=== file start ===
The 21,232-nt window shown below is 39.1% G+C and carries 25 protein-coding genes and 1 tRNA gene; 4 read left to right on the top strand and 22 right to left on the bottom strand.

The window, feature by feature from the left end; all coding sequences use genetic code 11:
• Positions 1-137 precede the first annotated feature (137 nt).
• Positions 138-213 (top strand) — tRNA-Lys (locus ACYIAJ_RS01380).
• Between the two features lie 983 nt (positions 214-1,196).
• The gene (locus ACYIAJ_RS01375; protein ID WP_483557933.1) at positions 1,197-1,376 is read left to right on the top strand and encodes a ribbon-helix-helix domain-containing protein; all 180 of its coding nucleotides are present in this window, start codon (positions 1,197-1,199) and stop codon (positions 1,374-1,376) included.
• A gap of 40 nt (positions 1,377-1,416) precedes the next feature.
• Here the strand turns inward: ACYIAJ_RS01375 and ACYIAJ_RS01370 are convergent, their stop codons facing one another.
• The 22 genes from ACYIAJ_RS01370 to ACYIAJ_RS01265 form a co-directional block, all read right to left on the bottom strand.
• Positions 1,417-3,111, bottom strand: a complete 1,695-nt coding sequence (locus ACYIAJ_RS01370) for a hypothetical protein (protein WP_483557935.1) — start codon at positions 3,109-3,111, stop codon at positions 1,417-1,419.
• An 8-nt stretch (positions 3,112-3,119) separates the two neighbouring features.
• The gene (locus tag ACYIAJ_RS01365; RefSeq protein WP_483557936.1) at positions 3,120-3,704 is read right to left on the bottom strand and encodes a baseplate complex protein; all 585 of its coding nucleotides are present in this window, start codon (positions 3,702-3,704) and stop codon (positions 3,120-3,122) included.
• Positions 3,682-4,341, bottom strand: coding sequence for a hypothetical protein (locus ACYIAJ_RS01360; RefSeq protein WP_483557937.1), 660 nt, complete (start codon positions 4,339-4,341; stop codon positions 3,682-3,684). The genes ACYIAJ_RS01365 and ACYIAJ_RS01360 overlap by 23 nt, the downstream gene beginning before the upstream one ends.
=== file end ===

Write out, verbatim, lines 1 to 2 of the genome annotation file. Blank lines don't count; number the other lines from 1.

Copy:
The 21,232-nt window shown below is 39.1% G+C and carries 25 protein-coding genes and 1 tRNA gene; 4 read left to right on the top strand and 22 right to left on the bottom strand.

The window, feature by feature from the left end; all coding sequences use genetic code 11: